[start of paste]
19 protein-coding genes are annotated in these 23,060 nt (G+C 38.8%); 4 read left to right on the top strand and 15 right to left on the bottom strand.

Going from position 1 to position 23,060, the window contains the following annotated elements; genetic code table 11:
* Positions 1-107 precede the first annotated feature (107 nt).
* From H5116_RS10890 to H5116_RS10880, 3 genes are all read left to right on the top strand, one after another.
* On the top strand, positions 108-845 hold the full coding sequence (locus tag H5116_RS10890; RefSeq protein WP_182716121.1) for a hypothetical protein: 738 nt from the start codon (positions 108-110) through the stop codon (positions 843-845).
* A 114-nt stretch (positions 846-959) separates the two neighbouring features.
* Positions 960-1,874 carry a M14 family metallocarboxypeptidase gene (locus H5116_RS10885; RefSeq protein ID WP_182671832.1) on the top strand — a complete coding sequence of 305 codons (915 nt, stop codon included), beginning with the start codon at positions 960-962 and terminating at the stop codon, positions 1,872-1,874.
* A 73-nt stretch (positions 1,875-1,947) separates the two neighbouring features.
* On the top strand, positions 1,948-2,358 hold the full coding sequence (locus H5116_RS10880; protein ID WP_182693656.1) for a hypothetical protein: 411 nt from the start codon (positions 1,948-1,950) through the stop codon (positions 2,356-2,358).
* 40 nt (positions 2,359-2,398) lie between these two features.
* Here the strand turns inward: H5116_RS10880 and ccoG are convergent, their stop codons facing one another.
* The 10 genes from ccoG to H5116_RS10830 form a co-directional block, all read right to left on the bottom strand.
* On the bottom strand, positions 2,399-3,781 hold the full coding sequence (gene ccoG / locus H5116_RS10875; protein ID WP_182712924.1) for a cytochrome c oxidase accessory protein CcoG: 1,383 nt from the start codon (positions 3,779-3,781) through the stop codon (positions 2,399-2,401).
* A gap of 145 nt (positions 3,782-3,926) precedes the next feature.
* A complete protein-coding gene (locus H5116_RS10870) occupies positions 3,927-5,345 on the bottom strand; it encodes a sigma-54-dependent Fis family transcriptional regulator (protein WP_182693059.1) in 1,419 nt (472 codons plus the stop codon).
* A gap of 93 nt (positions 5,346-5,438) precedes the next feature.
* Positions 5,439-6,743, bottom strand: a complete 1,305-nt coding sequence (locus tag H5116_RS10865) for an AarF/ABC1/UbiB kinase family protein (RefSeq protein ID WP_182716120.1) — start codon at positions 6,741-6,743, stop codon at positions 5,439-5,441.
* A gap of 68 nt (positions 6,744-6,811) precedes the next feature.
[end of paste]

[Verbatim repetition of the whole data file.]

19 protein-coding genes are annotated in these 23,060 nt (G+C 38.8%); 4 read left to right on the top strand and 15 right to left on the bottom strand.

Going from position 1 to position 23,060, the window contains the following annotated elements; genetic code table 11:
* Positions 1-107 precede the first annotated feature (107 nt).
* From H5116_RS10890 to H5116_RS10880, 3 genes are all read left to right on the top strand, one after another.
* On the top strand, positions 108-845 hold the full coding sequence (locus tag H5116_RS10890; RefSeq protein WP_182716121.1) for a hypothetical protein: 738 nt from the start codon (positions 108-110) through the stop codon (positions 843-845).
* A 114-nt stretch (positions 846-959) separates the two neighbouring features.
* Positions 960-1,874 carry a M14 family metallocarboxypeptidase gene (locus H5116_RS10885; RefSeq protein ID WP_182671832.1) on the top strand — a complete coding sequence of 305 codons (915 nt, stop codon included), beginning with the start codon at positions 960-962 and terminating at the stop codon, positions 1,872-1,874.
* A 73-nt stretch (positions 1,875-1,947) separates the two neighbouring features.
* On the top strand, positions 1,948-2,358 hold the full coding sequence (locus H5116_RS10880; protein ID WP_182693656.1) for a hypothetical protein: 411 nt from the start codon (positions 1,948-1,950) through the stop codon (positions 2,356-2,358).
* 40 nt (positions 2,359-2,398) lie between these two features.
* Here the strand turns inward: H5116_RS10880 and ccoG are convergent, their stop codons facing one another.
* The 10 genes from ccoG to H5116_RS10830 form a co-directional block, all read right to left on the bottom strand.
* On the bottom strand, positions 2,399-3,781 hold the full coding sequence (gene ccoG / locus H5116_RS10875; protein ID WP_182712924.1) for a cytochrome c oxidase accessory protein CcoG: 1,383 nt from the start codon (positions 3,779-3,781) through the stop codon (positions 2,399-2,401).
* A gap of 145 nt (positions 3,782-3,926) precedes the next feature.
* A complete protein-coding gene (locus H5116_RS10870) occupies positions 3,927-5,345 on the bottom strand; it encodes a sigma-54-dependent Fis family transcriptional regulator (protein WP_182693059.1) in 1,419 nt (472 codons plus the stop codon).
* A gap of 93 nt (positions 5,346-5,438) precedes the next feature.
* Positions 5,439-6,743, bottom strand: a complete 1,305-nt coding sequence (locus tag H5116_RS10865) for an AarF/ABC1/UbiB kinase family protein (RefSeq protein ID WP_182716120.1) — start codon at positions 6,741-6,743, stop codon at positions 5,439-5,441.
* A gap of 68 nt (positions 6,744-6,811) precedes the next feature.